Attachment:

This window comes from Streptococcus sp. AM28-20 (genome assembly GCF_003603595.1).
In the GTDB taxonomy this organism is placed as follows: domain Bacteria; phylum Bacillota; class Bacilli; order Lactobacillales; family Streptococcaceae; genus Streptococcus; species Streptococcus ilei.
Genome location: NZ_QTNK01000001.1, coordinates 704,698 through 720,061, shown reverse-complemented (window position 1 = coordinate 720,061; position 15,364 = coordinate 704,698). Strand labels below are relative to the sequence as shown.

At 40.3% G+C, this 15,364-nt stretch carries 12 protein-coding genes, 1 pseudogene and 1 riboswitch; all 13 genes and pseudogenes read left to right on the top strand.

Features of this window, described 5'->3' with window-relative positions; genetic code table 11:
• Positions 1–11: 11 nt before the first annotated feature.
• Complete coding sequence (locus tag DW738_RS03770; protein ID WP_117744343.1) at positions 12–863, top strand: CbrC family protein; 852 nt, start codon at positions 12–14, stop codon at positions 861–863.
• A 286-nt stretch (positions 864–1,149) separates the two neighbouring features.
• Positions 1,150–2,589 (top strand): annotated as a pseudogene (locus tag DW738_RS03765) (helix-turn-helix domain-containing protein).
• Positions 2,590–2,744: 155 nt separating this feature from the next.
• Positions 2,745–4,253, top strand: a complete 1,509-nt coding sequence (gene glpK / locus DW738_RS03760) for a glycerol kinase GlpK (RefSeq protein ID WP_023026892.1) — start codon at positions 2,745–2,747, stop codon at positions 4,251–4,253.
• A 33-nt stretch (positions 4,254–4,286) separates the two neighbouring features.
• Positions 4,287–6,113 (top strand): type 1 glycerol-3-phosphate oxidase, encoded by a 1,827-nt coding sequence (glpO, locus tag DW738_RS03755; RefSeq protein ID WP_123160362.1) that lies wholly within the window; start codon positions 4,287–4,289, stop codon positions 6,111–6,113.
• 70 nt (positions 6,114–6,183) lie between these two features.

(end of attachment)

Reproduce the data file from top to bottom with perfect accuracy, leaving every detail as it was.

This window comes from Streptococcus sp. AM28-20 (genome assembly GCF_003603595.1).
In the GTDB taxonomy this organism is placed as follows: domain Bacteria; phylum Bacillota; class Bacilli; order Lactobacillales; family Streptococcaceae; genus Streptococcus; species Streptococcus ilei.
Genome location: NZ_QTNK01000001.1, coordinates 704,698 through 720,061, shown reverse-complemented (window position 1 = coordinate 720,061; position 15,364 = coordinate 704,698). Strand labels below are relative to the sequence as shown.

At 40.3% G+C, this 15,364-nt stretch carries 12 protein-coding genes, 1 pseudogene and 1 riboswitch; all 13 genes and pseudogenes read left to right on the top strand.

Features of this window, described 5'->3' with window-relative positions; genetic code table 11:
• Positions 1–11: 11 nt before the first annotated feature.
• Complete coding sequence (locus tag DW738_RS03770; protein ID WP_117744343.1) at positions 12–863, top strand: CbrC family protein; 852 nt, start codon at positions 12–14, stop codon at positions 861–863.
• A 286-nt stretch (positions 864–1,149) separates the two neighbouring features.
• Positions 1,150–2,589 (top strand): annotated as a pseudogene (locus tag DW738_RS03765) (helix-turn-helix domain-containing protein).
• Positions 2,590–2,744: 155 nt separating this feature from the next.
• Positions 2,745–4,253, top strand: a complete 1,509-nt coding sequence (gene glpK / locus DW738_RS03760) for a glycerol kinase GlpK (RefSeq protein ID WP_023026892.1) — start codon at positions 2,745–2,747, stop codon at positions 4,251–4,253.
• A 33-nt stretch (positions 4,254–4,286) separates the two neighbouring features.
• Positions 4,287–6,113 (top strand): type 1 glycerol-3-phosphate oxidase, encoded by a 1,827-nt coding sequence (glpO, locus tag DW738_RS03755; RefSeq protein ID WP_123160362.1) that lies wholly within the window; start codon positions 4,287–4,289, stop codon positions 6,111–6,113.
• 70 nt (positions 6,114–6,183) lie between these two features.